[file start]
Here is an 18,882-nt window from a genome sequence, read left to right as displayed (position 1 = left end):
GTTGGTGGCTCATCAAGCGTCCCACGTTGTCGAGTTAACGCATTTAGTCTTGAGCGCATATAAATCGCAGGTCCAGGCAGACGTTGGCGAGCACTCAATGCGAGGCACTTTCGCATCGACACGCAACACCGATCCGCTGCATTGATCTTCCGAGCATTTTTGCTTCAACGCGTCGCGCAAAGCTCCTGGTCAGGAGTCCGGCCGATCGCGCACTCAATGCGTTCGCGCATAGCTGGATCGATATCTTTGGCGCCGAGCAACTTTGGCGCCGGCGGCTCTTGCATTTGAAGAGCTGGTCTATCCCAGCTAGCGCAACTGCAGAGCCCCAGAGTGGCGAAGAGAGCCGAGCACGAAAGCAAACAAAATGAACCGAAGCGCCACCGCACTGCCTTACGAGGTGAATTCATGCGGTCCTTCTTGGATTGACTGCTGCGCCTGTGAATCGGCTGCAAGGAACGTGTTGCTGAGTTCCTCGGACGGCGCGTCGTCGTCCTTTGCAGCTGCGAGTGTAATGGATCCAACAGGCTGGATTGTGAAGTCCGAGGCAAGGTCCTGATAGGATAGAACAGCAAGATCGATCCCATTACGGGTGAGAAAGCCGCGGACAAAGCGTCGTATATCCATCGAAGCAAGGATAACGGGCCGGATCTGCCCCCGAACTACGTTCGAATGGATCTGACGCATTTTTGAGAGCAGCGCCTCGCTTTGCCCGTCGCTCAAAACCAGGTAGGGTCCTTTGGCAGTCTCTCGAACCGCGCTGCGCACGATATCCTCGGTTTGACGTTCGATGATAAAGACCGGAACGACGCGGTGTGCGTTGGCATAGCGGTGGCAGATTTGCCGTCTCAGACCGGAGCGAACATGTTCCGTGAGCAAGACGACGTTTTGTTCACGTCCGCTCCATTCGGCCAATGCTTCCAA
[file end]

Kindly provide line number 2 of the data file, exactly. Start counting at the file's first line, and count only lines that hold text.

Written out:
GTTGGTGGCTCATCAAGCGTCCCACGTTGTCGAGTTAACGCATTTAGTCTTGAGCGCATATAAATCGCAGGTCCAGGCAGACGTTGGCGAGCACTCAATGCGAGGCACTTTCGCATCGACACGCAACACCGATCCGCTGCATTGATCTTCCGAGCATTTTTGCTTCAACGCGTCGCGCAAAGCTCCTGGTCAGGAGTCCGGCCGATCGCGCACTCAATGCGTTCGCGCATAGCTGGATCGATATCTTTGGCGCCGAGCAACTTTGGCGCCGGCGGCTCTTGCATTTGAAGAGCTGGTCTATCCCAGCTAGCGCAACTGCAGAGCCCCAGAGTGGCGAAGAGAGCCGAGCACGAAAGCAAACAAAATGAACCGAAGCGCCACCGCACTGCCTTACGAGGTGAATTCATGCGGTCCTTCTTGGATTGACTGCTGCGCCTGTGAATCGGCTGCAAGGAACGTGTTGCTGAGTTCCTCGGACGGCGCGTCGTCGTCCTTTGCAGCTGCGAGTGTAATGGATCCAACAGGCTGGATTGTGAAGTCCGAGGCAAGGTCCTGATAGGATAGAACAGCAAGATCGATCCCATTACGGGTGAGAAAGCCGCGGACAAAGCGTCGTATATCCATCGAAGCAAGGATAACGGGCCGGATCTGCCCCCGAACTACGTTCGAATGGATCTGACGCATTTTTGAGAGCAGCGCCTCGCTTTGCCCGTCGCTCAAAACCAGGTAGGGTCCTTTGGCAGTCTCTCGAACCGCGCTGCGCACGATATCCTCGGTTTGACGTTCGATGATAAAGACCGGAACGACGCGGTGTGCGTTGGCATAGCGGTGGCAGATTTGCCGTCTCAGACCGGAGCGAACATGTTCCGTGAGCAAGACGACGTTTTGTTCACGTCCGCTCCATTCGGCCAATGCTTCCAA